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Reflections on Safety is a monthly column presenting the insights of Tejal K. Gandhi, MD, MPH, CPPS, Chief Clinical and Safety Officer, Institute for Healthcare Improvement (IHI). Dr. Gandhi was president and CEO of the National Patient Safety Foundation prior to its merger with IHI in May 2017.

 

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Lessons Learned: Patient Safety Awareness Week 2015

Posted By Administration, Monday, March 16, 2015

When it comes to patient and family engagement, it's okay to start small. Just get started.

 

By Tejal K. Gandhi, MD, MPH, CPPS

Tejal K. Gandhi

 

More than 1,000 organizations across the country joined with NPSF in observing Patient Safety Awareness Week, March 8-14, 2015. They held safety fairs for staff, provided resources to their patients and the public, wrote op-eds for their local papers, created games and videos, and dressed in purple.

 

We also had some 2,000 people tuned in to our special webcast, Patients and Families as Partners: United in Safety, with speakers from Children’s Mercy Hospital and Clinics. (If you were not able to listen in, you can view the presentation slides and download the audio replay.) Our speakers gave examples of how patients and family members share their voices in important areas. They serve as “faculty,” providing insights during nursing orientation, Grand Rounds, and lunch-and-learn sessions. Family members are included in rounds on the inpatient side, and also serve on committees, contributing to everything from medication safety goals to facility redesign.

 

Our speakers also talked about some of the lessons they have learned, and a few things struck me as particularly notable:

  1. Support of the executive leadership is essential. As our experts noted, the chief executive officer of Children’s Mercy was a supporter from the start, and the chief operating officer has been instrumental in helping the program thrive. Without executive support, patient and family engagement programs will be difficult to sustain.

  2. It’s okay to start small. You don’t need a fully formed program to begin to make a difference. If you are preparing patient education materials, for example, ask a patient or family member if the information makes sense to them. Look to resources you already have in place, such as the patient advocate, to identify patients and family members willing to share their experiences, opinions, and ideas—even on a single issue that might be the focus of a new initiative.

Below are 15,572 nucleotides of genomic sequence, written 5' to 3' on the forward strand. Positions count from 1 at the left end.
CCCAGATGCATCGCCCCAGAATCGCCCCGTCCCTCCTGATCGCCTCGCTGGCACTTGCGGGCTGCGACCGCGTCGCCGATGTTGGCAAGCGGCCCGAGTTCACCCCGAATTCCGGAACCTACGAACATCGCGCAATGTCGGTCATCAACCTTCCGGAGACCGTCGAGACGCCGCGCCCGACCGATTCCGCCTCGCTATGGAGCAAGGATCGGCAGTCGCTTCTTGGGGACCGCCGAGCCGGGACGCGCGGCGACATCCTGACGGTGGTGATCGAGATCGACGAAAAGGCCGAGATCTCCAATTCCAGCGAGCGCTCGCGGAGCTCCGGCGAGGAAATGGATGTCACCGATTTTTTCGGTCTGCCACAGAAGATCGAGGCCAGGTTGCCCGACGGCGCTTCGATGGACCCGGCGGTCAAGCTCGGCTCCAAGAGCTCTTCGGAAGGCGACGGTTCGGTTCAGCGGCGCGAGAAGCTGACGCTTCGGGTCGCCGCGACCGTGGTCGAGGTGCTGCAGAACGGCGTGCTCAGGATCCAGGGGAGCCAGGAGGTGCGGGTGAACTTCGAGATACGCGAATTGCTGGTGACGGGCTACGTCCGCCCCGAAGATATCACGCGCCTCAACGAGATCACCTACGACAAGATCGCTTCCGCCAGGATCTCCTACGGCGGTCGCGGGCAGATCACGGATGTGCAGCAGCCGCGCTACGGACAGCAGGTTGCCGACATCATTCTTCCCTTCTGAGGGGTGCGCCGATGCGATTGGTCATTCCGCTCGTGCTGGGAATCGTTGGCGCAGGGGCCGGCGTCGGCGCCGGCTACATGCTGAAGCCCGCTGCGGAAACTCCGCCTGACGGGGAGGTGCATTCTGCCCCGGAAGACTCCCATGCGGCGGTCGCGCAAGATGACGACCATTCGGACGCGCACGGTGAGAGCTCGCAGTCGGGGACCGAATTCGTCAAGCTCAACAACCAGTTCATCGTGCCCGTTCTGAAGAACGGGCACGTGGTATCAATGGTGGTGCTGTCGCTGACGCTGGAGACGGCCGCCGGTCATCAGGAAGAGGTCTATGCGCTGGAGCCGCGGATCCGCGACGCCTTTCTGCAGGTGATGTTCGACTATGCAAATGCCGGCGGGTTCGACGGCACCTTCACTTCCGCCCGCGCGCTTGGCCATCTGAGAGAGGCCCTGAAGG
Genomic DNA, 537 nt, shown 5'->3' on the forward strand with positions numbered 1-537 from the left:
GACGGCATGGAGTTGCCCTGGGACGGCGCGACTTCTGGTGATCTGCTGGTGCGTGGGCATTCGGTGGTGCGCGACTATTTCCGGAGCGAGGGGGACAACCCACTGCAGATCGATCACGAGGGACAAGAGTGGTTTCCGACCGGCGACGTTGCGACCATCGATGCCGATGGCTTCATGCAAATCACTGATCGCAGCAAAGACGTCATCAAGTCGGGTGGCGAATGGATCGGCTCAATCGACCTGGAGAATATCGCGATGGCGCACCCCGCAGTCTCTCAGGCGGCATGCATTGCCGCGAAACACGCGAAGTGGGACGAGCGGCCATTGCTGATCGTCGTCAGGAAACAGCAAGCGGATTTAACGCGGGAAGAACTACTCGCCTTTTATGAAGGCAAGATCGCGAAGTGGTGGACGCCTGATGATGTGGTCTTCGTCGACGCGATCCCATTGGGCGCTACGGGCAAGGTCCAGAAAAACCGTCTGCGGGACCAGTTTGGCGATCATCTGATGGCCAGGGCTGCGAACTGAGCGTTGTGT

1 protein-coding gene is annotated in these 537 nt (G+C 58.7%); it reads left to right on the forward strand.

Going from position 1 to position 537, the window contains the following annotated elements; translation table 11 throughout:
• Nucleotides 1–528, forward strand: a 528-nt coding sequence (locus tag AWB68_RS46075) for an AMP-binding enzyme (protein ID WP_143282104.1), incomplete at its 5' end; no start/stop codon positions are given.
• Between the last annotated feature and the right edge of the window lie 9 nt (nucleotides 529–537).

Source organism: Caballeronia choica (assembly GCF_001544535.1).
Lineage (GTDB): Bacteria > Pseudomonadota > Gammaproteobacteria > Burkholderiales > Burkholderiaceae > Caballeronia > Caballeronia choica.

3. Partnerships pay off. In discussing the Children’s Mercy experience, our speakers noted the organization’s participation in Solutions for Patient Safety, a group of children’s hospitals that became a federally funded hospital engagement network (HEN) under the Partnership for Patients initiative. Solutions for Patient Safety has grown from 8 participating organizations to 80, and recently reported a 70% reduction in serious safety events from 2009 to 2012. While patient and family engagement is certainly just one part of that success, shared learning among the organizations is likely a big contributing factor.

The NPSF Lucian Leape Institute report Safety Is Personal: Partnering with Patients for the Safest Care (2013) calls for patient and family engagement at all levels, not just in direct clinical care, and in many of its activities, Children’s Mercy is an exemplar. NPSF will continue the focus on patient and family engagement at the 17th Annual NPSF Patient Safety Congress with a Pre-Congress session and a breakout track devoted to this topic. I hope you will join us if you are able, as we continue to be United in Safety.

 

Tags:  families  leadership  partnership  patients 

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